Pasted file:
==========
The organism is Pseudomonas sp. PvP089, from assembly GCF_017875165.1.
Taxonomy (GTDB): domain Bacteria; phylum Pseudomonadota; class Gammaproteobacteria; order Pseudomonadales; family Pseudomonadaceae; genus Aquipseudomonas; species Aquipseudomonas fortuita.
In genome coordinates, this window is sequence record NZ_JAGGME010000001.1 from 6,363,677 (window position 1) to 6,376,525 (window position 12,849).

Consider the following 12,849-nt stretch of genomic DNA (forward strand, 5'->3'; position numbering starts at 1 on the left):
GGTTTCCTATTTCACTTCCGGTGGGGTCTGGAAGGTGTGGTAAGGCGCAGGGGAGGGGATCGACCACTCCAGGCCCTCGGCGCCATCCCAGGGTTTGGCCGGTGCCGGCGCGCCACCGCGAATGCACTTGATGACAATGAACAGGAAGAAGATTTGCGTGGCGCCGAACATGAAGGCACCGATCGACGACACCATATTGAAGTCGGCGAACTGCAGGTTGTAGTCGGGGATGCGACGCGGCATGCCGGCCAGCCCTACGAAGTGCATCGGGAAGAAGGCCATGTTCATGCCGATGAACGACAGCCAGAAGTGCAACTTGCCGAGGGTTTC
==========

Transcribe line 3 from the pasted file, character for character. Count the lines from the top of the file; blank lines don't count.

In genome coordinates, this window is sequence record NZ_JAGGME010000001.1 from 6,363,677 (window position 1) to 6,376,525 (window position 12,849).